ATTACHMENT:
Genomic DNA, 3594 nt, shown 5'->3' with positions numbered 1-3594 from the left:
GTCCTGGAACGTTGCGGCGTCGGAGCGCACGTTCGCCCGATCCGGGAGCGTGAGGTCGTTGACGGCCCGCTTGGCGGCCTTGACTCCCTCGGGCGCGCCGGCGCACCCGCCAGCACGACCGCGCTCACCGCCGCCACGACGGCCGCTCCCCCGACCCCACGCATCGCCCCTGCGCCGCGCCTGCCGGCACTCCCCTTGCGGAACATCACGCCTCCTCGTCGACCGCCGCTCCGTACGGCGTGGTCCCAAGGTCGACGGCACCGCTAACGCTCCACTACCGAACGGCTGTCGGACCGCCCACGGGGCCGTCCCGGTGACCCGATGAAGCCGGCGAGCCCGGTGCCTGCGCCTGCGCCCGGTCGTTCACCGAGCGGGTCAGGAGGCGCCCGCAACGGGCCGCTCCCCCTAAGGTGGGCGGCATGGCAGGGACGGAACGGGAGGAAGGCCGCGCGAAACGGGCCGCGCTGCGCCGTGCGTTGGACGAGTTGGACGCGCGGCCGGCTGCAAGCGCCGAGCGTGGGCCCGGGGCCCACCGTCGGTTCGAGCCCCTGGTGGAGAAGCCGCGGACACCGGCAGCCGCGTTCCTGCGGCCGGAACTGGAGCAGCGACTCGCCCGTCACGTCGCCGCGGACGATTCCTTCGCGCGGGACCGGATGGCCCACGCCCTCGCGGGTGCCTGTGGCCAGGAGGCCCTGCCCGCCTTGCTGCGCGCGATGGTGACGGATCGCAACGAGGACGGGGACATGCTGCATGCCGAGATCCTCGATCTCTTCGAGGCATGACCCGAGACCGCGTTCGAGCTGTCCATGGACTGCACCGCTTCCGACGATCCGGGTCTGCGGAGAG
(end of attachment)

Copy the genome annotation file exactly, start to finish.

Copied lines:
Genomic DNA, 3594 nt, shown 5'->3' with positions numbered 1-3594 from the left:
GTCCTGGAACGTTGCGGCGTCGGAGCGCACGTTCGCCCGATCCGGGAGCGTGAGGTCGTTGACGGCCCGCTTGGCGGCCTTGACTCCCTCGGGCGCGCCGGCGCACCCGCCAGCACGACCGCGCTCACCGCCGCCACGACGGCCGCTCCCCCGACCCCACGCATCGCCCCTGCGCCGCGCCTGCCGGCACTCCCCTTGCGGAACATCACGCCTCCTCGTCGACCGCCGCTCCGTACGGCGTGGTCCCAAGGTCGACGGCACCGCTAACGCTCCACTACCGAACGGCTGTCGGACCGCCCACGGGGCCGTCCCGGTGACCCGATGAAGCCGGCGAGCCCGGTGCCTGCGCCTGCGCCCGGTCGTTCACCGAGCGGGTCAGGAGGCGCCCGCAACGGGCCGCTCCCCCTAAGGTGGGCGGCATGGCAGGGACGGAACGGGAGGAAGGCCGCGCGAAACGGGCCGCGCTGCGCCGTGCGTTGGACGAGTTGGACGCGCGGCCGGCTGCAAGCGCCGAGCGTGGGCCCGGGGCCCACCGTCGGTTCGAGCCCCTGGTGGAGAAGCCGCGGACACCGGCAGCCGCGTTCCTGCGGCCGGAACTGGAGCAGCGACTCGCCCGTCACGTCGCCGCGGACGATTCCTTCGCGCGGGACCGGATGGCCCACGCCCTCGCGGGTGCCTGTGGCCAGGAGGCCCTGCCCGCCTTGCTGCGCGCGATGGTGACGGATCGCAACGAGGACGGGGACATGCTGCATGCCGAGATCCTCGATCTCTTCGAGGCATGACCCGAGACCGCGTTCGAGCTGTCCATGGACTGCACCGCTTCCGACGATCCGGGTCTGCGGAGAG